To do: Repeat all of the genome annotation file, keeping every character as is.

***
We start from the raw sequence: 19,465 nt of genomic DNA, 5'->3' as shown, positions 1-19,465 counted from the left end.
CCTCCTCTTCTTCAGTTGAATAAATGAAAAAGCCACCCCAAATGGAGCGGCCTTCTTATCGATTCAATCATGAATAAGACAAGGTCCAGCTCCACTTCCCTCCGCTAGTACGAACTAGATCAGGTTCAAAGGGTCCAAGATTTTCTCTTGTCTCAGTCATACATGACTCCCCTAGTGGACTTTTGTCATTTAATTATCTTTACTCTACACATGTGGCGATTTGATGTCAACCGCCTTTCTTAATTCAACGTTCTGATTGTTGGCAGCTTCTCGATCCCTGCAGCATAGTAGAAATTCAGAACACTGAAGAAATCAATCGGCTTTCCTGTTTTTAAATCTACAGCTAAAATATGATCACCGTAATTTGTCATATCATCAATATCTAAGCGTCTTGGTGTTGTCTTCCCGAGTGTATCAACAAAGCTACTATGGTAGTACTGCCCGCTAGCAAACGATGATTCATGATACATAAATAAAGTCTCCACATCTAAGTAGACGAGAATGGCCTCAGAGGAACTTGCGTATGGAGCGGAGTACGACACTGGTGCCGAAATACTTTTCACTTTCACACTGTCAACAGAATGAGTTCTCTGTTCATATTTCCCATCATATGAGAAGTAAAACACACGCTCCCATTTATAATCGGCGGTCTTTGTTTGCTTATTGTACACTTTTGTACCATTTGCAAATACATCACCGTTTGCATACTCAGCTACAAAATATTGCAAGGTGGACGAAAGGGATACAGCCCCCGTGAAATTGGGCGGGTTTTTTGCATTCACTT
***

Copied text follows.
We start from the raw sequence: 19,465 nt of genomic DNA, 5'->3' as shown, positions 1-19,465 counted from the left end.
CCTCCTCTTCTTCAGTTGAATAAATGAAAAAGCCACCCCAAATGGAGCGGCCTTCTTATCGATTCAATCATGAATAAGACAAGGTCCAGCTCCACTTCCCTCCGCTAGTACGAACTAGATCAGGTTCAAAGGGTCCAAGATTTTCTCTTGTCTCAGTCATACATGACTCCCCTAGTGGACTTTTGTCATTTAATTATCTTTACTCTACACATGTGGCGATTTGATGTCAACCGCCTTTCTTAATTCAACGTTCTGATTGTTGGCAGCTTCTCGATCCCTGCAGCATAGTAGAAATTCAGAACACTGAAGAAATCAATCGGCTTTCCTGTTTTTAAATCTACAGCTAAAATATGATCACCGTAATTTGTCATATCATCAATATCTAAGCGTCTTGGTGTTGTCTTCCCGAGTGTATCAACAAAGCTACTATGGTAGTACTGCCCGCTAGCAAACGATGATTCATGATACATAAATAAAGTCTCCACATCTAAGTAGACGAGAATGGCCTCAGAGGAACTTGCGTATGGAGCGGAGTACGACACTGGTGCCGAAATACTTTTCACTTTCACACTGTCAACAGAATGAGTTCTCTGTTCATATTTCCCATCATATGAGAAGTAAAACACACGCTCCCATTTATAATCGGCGGTCTTTGTTTGCTTATTGTACACTTTTGTACCATTTGCAAATACATCACCGTTTGCATACTCAGCTACAAAATATTGCAAGGTGGACGAAAGGGATACAGCCCCCGTGAAATTGGGCGGGTTTTTTGCATTCACTT